I’ve been MIA from this beloved blog lately – belated welcome to new members, appreciation to guest post authors and interviewees! – and I’ve missed you all, terribly. You see, IRL I work at a small not-for-profit, and we are currently merging with another small not-for-profit. It’s the right thing to do for both our companies, but as with most changes, there are challenges.
Many, many challenges.
There are two that are foremost in my mind right now. The first is managing the change, with all of the emotional peaks, valleys, twists, turns, frustrations, anticipations, and so on that come with change. Keeping my team focused on the operational work is tough during this time of anxiety and unknowns; tougher still when I don’t have the answers they crave. The second is the merging of two very distinct cultures. We’re a New England-based company. We’re merging with a southern company. Both are lovely, full of hard-working, dedicated employees who believe in the work that they do.
But, we do it very differently. We’re in different geographical regions, have compatible but different business models, and very different histories. It’s a fascinating, challenging, and sometimes (often) overwhelming process. Because we’re located in very different places, merging our cultures will take an extended period of time. We don’t have the opportunity to see each other much, exist in each other’s spaces, learn by observing and interacting. We have few departments that overlap, and while that’s good from a “I get to keep my job” stand-point, it also means we’re merging without merging. Relationships are growing more slowly than we might wish, and there’s a significant level of confusion while the executive team works out details in the background.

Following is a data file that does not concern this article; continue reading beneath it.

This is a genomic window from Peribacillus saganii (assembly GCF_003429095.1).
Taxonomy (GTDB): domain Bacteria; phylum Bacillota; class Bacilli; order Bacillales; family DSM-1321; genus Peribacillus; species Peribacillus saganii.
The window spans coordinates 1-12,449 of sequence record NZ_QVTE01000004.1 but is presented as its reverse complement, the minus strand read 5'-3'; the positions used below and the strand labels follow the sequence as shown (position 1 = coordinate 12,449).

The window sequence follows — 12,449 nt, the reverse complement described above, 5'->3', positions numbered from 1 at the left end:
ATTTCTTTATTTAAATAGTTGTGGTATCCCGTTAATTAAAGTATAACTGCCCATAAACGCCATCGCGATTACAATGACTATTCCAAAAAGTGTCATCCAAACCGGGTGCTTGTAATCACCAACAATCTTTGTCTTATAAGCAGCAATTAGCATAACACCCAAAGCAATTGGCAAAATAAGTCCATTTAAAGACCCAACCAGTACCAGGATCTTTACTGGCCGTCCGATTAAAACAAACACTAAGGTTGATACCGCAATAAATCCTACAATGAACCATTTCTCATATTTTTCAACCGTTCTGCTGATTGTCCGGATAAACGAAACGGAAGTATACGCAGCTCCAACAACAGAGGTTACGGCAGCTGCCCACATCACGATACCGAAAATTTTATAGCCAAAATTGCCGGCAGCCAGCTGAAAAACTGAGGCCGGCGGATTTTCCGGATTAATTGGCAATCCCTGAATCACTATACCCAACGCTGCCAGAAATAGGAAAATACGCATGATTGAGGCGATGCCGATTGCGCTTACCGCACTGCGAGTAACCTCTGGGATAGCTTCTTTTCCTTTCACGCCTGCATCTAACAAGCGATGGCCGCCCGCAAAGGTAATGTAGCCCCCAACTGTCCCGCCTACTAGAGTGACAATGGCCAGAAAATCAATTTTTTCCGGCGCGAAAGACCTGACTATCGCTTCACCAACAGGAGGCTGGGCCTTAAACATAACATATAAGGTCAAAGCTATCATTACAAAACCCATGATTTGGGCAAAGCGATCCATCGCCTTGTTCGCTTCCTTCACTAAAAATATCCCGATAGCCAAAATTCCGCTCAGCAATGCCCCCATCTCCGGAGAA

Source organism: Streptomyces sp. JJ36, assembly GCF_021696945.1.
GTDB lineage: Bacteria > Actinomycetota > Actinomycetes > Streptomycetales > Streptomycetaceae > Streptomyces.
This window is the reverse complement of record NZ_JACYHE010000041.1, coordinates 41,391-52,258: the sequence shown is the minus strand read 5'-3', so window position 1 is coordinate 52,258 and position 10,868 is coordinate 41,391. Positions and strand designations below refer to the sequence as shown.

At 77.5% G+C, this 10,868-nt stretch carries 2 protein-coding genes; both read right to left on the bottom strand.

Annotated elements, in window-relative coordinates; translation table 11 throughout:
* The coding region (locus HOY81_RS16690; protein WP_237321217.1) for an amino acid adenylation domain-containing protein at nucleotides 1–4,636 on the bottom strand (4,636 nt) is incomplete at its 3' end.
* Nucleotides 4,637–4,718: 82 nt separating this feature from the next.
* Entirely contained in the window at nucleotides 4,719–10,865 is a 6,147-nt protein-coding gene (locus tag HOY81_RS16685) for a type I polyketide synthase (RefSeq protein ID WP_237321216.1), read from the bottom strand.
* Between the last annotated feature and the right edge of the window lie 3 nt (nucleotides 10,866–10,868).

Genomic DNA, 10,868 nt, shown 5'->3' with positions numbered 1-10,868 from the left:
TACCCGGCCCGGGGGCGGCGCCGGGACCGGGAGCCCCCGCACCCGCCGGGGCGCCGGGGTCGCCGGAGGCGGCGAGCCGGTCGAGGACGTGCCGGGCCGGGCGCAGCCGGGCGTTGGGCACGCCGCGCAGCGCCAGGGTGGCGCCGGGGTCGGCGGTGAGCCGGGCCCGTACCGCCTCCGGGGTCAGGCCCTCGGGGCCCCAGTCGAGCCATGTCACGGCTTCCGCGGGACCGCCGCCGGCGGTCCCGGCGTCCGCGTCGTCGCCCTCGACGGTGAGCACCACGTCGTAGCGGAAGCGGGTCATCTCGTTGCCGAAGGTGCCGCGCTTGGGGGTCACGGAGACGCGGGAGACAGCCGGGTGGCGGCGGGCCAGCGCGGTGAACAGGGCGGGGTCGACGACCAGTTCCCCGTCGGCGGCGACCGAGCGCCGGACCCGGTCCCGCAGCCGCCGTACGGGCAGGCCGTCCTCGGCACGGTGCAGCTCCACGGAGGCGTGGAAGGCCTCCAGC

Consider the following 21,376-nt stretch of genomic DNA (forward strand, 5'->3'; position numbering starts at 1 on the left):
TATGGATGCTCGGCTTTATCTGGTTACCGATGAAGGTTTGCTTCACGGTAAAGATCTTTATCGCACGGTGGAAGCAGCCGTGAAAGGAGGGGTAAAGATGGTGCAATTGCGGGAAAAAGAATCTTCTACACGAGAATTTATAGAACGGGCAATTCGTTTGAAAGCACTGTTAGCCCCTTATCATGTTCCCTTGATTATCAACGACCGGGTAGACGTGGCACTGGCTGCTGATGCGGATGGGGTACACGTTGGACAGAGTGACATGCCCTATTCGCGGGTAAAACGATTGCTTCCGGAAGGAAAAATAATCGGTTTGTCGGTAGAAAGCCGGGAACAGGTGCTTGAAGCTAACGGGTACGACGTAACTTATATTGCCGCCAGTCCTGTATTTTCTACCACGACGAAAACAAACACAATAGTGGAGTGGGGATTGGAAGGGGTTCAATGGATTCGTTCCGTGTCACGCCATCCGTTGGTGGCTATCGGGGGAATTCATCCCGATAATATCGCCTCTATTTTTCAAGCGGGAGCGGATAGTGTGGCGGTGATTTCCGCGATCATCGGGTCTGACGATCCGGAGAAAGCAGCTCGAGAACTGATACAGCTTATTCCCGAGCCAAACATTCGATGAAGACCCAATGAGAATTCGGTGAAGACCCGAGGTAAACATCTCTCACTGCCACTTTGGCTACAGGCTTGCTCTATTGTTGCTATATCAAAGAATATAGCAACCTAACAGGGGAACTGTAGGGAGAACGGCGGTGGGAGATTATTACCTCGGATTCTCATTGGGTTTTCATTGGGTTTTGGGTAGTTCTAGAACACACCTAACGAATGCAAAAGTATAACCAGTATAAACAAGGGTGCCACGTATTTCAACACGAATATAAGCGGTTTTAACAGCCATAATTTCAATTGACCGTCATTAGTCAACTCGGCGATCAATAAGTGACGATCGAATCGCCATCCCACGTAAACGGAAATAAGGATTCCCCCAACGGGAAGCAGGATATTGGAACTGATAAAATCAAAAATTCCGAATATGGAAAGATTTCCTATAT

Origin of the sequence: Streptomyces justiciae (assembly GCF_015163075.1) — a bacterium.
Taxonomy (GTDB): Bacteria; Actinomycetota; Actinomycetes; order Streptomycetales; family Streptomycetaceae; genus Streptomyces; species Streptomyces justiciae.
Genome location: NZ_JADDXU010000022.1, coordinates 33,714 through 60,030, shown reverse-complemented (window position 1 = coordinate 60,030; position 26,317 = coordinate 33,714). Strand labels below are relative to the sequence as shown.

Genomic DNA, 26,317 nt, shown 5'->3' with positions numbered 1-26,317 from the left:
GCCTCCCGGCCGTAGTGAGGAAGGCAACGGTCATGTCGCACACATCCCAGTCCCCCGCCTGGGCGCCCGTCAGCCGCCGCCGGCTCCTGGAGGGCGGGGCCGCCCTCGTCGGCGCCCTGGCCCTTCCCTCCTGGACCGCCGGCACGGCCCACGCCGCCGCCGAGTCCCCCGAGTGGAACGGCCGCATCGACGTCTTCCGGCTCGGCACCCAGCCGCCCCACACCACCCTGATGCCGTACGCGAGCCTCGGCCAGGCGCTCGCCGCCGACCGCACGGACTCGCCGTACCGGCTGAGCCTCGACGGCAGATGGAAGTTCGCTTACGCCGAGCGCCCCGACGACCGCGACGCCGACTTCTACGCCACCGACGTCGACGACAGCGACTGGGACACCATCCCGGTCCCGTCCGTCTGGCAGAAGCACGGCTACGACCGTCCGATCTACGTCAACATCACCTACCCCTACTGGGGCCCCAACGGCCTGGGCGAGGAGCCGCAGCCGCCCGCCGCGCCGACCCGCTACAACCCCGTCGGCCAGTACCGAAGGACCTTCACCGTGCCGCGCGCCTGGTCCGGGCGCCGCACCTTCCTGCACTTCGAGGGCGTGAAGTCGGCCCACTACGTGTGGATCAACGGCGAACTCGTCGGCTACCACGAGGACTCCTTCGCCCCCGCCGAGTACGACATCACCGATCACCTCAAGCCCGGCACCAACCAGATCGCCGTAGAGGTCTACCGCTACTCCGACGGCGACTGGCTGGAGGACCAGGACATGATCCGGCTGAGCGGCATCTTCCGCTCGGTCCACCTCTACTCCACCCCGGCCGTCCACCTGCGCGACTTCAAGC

Which means that right now, I’m not doing a lot of anything that isn’t work-related. I work until I’m too tired to think, and then I read because I’m too wired to sleep, but also too tired to write. A few blog posts back, Kait talked about her challenging summer, and how she came to realize that it was okay to pause, to perhaps focus on reading instead of writing for a bit while she healed, physically and emotionally. My challenges are far more mundane and impersonal, but I realized that I too need to give myself permission to pause. It’s okay to just read for a while, and enjoy the many beautiful, amazing stories out there.
When it’s time, I know I’ll have a overwhelming basket of story ideas and characters and situations that will emerge from this crazy time at my company. Personal drama, potential intrigue (we have none, but I can see where it could exist), culture clashes – oh, a giant merger picnic, with everyone bringing regional dishes and then something goes wrong and. . .so many ideas! Suddenly, I’m envisioning a corporation-based mystery series, kind of Dilbert-meets-Key West Food Critic (that’s a compliment to the amazing Lucy Burdette, who writes the amazing Key West Food Critic series).
While I’m at this point of low creativity, I’m binge-reading. I’m behind on my Diane Vallere and Becky Clark books, and I’ve got a Kellye Garrett burning a hole in my TBR pile. Plus, the latest Hank Phillippi Ryan, the new Paula Munier, the. . .well, clearly I have choices. Suddenly, this time of pausing doesn’t seem so bad! I’m looking forward to having a more settled existence, but until then, I have plenty of reading to keep me grounded, entertained, and inspired. Aren’t I lucky?